Since 2006 the rate at which beehives die has jumped from 5-10% a year to about 30%. In the United States roughly 10 million beehives, worth an estimated $2 billion, died from 2006-2015. These statistics become even more alarming when you realize how important bees are to the world’s economy. Bees have been identified by a United Nations Environment Programme report as the most economically important pollinators in the majority of the world’s regions. There are 100 crop species that provide 90% of the world’s food. 71 of these crop species are pollinated by bees. Almonds, pumpkins, and cucumbers are almost entirely dependent on bees for pollination. California produces 82% of all the almonds in the world. About 70% of the almonds California produces are exported to other countries, coming out to over $2.5 billion in revenue for California. The production of almonds in California would become nearly impossible without the presence of bees.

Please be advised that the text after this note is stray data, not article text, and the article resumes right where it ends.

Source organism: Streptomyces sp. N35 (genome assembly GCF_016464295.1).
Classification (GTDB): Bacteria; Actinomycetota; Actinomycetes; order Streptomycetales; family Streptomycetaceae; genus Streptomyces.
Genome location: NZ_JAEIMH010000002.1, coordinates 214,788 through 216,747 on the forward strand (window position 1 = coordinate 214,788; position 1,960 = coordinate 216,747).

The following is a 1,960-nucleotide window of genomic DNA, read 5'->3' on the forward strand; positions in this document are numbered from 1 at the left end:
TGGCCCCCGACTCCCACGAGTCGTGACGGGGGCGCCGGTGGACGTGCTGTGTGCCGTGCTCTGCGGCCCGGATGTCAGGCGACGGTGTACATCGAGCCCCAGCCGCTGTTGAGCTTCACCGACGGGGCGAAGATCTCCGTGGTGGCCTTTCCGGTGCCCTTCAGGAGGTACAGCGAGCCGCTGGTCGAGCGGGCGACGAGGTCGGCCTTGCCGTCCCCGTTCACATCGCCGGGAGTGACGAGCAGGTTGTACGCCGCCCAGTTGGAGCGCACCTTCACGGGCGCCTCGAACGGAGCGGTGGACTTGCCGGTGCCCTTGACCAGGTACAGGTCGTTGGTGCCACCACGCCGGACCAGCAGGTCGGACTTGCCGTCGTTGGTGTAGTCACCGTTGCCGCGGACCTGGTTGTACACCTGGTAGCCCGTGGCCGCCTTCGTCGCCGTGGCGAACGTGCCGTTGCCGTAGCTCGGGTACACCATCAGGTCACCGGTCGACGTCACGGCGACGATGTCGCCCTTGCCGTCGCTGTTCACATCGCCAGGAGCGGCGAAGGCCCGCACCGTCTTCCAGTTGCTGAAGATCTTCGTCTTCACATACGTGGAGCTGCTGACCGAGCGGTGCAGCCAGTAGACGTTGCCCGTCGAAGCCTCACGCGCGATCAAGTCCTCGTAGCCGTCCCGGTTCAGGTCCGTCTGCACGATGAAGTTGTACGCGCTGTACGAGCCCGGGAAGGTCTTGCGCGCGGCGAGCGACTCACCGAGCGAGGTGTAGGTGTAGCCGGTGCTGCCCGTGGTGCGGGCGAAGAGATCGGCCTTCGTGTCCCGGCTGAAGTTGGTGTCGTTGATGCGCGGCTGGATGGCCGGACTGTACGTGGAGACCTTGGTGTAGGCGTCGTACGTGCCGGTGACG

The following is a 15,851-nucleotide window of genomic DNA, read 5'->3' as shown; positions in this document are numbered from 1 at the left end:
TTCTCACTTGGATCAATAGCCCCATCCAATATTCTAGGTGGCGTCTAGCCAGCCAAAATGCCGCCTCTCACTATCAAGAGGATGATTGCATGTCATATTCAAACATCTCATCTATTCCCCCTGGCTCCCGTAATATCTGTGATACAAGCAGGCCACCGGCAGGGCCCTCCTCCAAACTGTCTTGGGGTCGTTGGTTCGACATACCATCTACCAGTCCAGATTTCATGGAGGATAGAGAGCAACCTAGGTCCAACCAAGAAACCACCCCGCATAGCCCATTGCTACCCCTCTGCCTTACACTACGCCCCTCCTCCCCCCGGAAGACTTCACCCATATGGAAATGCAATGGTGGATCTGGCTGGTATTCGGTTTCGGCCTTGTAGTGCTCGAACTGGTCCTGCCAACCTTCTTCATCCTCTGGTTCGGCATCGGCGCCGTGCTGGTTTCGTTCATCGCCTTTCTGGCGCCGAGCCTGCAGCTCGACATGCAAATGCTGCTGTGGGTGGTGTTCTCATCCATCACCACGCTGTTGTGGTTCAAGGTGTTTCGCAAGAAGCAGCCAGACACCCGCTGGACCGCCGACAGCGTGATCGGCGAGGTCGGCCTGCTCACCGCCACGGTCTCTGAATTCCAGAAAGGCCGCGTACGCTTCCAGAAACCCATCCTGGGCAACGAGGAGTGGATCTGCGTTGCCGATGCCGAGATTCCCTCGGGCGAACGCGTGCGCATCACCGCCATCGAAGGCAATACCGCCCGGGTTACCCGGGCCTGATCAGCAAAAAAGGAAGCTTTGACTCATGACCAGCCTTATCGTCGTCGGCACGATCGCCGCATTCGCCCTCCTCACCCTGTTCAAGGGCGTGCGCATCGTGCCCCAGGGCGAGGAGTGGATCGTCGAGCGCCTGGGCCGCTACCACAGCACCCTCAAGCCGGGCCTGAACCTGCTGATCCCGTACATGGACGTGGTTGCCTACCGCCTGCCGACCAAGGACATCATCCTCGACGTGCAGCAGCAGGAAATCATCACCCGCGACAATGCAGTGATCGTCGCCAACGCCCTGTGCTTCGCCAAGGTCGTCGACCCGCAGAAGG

There is still no clear cause of the recent increase of the rate in which bees are dying; however, many scientists believe that there are several different factors involved. A study published in 2013 in which pollen was collected from bees and tested found significantly high rates of pesticides and fungicides in the pollen. Recent increases in use of pesticides to kill off Zika virus carrying insects has also been reported to kill bees. According to a CNN article published in September 2016, a South Carolina beekeeper, Juanita Stanley, had over 3 million of her bees killed after pesticides were sprayed on her property in an effort to prevent the spread of the Zika virus. It remains unlikely that bees will go extinct in North America, but the drop in bee populations is troubling nonetheless.

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